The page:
M.C. Galetz, B. Rammer, M. Schütze
Materials and Corrosion 66 (2015), 1206-1214, DOI: 10.1002/maco.201408130
Thermodynamic calculations are an important tool for prediction of chemical reactions. In many cases the results help to understand and describe the experimental observations. In others, especially if reaction kinetics play a major role, their predictive value can be rather limited and the projected results have to be treated with care. One such case are high temperature chlorine corrosion conditions.
For example, thermodynamically a similar corrosion behavior of nickel and molybdenum is predicted in chlorine-containing atmospheres at low oxygen partial pressures. In contrast to their calculated similarity, experimental results showed much higher resistance of molybdenum against the chlorinating attack. Above 800 °C nickel is rapidly consumed, whereas molybdenum remains almost inert.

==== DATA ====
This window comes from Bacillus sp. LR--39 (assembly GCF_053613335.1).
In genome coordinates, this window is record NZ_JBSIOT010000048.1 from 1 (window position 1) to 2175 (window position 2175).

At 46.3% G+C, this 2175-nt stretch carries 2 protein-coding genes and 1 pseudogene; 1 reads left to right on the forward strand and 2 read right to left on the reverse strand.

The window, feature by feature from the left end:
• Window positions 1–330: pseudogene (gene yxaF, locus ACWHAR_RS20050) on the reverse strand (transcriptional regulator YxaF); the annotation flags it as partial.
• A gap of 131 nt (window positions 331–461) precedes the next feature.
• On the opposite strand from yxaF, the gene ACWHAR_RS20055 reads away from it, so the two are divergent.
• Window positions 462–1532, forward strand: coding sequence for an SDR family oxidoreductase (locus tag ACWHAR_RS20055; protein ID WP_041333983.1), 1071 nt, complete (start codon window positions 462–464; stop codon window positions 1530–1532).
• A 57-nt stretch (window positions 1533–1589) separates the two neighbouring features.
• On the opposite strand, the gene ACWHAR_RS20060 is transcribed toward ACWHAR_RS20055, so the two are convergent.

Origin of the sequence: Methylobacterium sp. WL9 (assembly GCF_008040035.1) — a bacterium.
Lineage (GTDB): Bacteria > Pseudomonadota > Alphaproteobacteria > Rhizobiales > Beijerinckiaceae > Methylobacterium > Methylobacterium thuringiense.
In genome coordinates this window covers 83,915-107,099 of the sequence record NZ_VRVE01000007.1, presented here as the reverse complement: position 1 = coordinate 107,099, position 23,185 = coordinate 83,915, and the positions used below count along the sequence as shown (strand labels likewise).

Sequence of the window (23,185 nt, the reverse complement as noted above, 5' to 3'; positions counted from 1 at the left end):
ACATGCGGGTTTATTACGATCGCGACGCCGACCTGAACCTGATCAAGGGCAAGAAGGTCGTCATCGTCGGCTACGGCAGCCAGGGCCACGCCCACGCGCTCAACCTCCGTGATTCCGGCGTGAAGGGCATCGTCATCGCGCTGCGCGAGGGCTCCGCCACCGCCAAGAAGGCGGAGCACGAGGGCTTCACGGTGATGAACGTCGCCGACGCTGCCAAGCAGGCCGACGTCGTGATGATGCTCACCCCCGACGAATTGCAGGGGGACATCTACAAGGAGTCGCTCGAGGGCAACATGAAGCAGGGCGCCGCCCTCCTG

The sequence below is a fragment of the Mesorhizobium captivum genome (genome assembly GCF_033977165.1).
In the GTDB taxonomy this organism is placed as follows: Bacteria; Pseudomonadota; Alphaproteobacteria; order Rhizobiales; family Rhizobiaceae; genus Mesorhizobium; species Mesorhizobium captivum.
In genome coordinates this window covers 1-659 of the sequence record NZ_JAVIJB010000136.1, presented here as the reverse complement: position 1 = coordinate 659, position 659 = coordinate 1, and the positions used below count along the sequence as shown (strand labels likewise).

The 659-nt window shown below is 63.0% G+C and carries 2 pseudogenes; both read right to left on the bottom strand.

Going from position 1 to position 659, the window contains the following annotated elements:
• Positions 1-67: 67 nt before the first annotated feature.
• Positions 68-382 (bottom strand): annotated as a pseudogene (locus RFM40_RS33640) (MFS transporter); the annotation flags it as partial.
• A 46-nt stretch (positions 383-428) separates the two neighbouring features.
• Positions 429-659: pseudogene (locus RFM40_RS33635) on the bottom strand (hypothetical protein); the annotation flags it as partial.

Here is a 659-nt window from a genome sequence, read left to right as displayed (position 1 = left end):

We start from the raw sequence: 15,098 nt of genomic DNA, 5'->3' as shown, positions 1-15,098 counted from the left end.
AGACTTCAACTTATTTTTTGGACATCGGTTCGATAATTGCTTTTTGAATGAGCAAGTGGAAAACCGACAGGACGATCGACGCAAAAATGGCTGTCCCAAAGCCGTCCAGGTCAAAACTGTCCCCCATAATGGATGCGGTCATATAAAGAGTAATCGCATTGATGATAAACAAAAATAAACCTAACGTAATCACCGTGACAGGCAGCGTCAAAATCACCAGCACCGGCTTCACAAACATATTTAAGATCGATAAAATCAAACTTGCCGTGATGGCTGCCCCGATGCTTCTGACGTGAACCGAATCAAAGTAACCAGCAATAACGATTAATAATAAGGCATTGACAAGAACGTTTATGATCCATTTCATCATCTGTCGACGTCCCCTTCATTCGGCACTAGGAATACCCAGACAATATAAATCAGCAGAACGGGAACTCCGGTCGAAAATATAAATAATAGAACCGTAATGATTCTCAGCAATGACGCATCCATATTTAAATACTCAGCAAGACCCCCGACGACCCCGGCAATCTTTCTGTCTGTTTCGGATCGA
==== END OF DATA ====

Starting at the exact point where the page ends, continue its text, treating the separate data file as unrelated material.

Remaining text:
This paper reviews the literature on the corrosion mechanisms and kinetics of nickel and molybdenum in chlorine-containing environments as well as in mixed oxygen-chlorine-containing atmospheres. Based on the literature review, differences in their reaction kinetics are discussed, taking into account the deviation from an ideal thermodynamic correlation between the partial pressure and the reaction kinetics via the often used Hertz-Langmuir equation. Finally it is shown that the findings concerning the special characteristics of molybdenum and nickel and the conclusions drawn from experimental observations on high temperature chlorine corrosion can also be transferred to other metals.